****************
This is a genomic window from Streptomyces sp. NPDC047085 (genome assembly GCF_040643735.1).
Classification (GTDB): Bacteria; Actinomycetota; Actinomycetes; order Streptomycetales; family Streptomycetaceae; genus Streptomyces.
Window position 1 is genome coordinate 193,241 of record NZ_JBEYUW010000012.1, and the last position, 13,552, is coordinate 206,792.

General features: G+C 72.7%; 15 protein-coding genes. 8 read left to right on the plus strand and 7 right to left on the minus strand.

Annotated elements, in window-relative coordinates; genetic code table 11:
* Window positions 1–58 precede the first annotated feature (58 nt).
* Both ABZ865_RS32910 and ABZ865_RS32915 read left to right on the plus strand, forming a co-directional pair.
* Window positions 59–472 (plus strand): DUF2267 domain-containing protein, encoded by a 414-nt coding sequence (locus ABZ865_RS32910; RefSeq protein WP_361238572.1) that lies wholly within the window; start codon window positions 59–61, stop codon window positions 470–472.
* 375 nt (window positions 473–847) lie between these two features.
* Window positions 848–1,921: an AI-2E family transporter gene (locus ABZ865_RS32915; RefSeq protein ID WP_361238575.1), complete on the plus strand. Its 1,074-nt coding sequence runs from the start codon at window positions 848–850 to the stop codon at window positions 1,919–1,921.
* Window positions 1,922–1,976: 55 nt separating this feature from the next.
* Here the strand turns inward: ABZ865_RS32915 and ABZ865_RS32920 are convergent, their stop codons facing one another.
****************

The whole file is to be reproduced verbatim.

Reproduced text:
This is a genomic window from Streptomyces sp. NPDC047085 (genome assembly GCF_040643735.1).
Classification (GTDB): Bacteria; Actinomycetota; Actinomycetes; order Streptomycetales; family Streptomycetaceae; genus Streptomyces.
Window position 1 is genome coordinate 193,241 of record NZ_JBEYUW010000012.1, and the last position, 13,552, is coordinate 206,792.

General features: G+C 72.7%; 15 protein-coding genes. 8 read left to right on the plus strand and 7 right to left on the minus strand.

Annotated elements, in window-relative coordinates; genetic code table 11:
* Window positions 1–58 precede the first annotated feature (58 nt).
* Both ABZ865_RS32910 and ABZ865_RS32915 read left to right on the plus strand, forming a co-directional pair.
* Window positions 59–472 (plus strand): DUF2267 domain-containing protein, encoded by a 414-nt coding sequence (locus ABZ865_RS32910; RefSeq protein WP_361238572.1) that lies wholly within the window; start codon window positions 59–61, stop codon window positions 470–472.
* 375 nt (window positions 473–847) lie between these two features.
* Window positions 848–1,921: an AI-2E family transporter gene (locus ABZ865_RS32915; RefSeq protein ID WP_361238575.1), complete on the plus strand. Its 1,074-nt coding sequence runs from the start codon at window positions 848–850 to the stop codon at window positions 1,919–1,921.
* Window positions 1,922–1,976: 55 nt separating this feature from the next.
* Here the strand turns inward: ABZ865_RS32915 and ABZ865_RS32920 are convergent, their stop codons facing one another.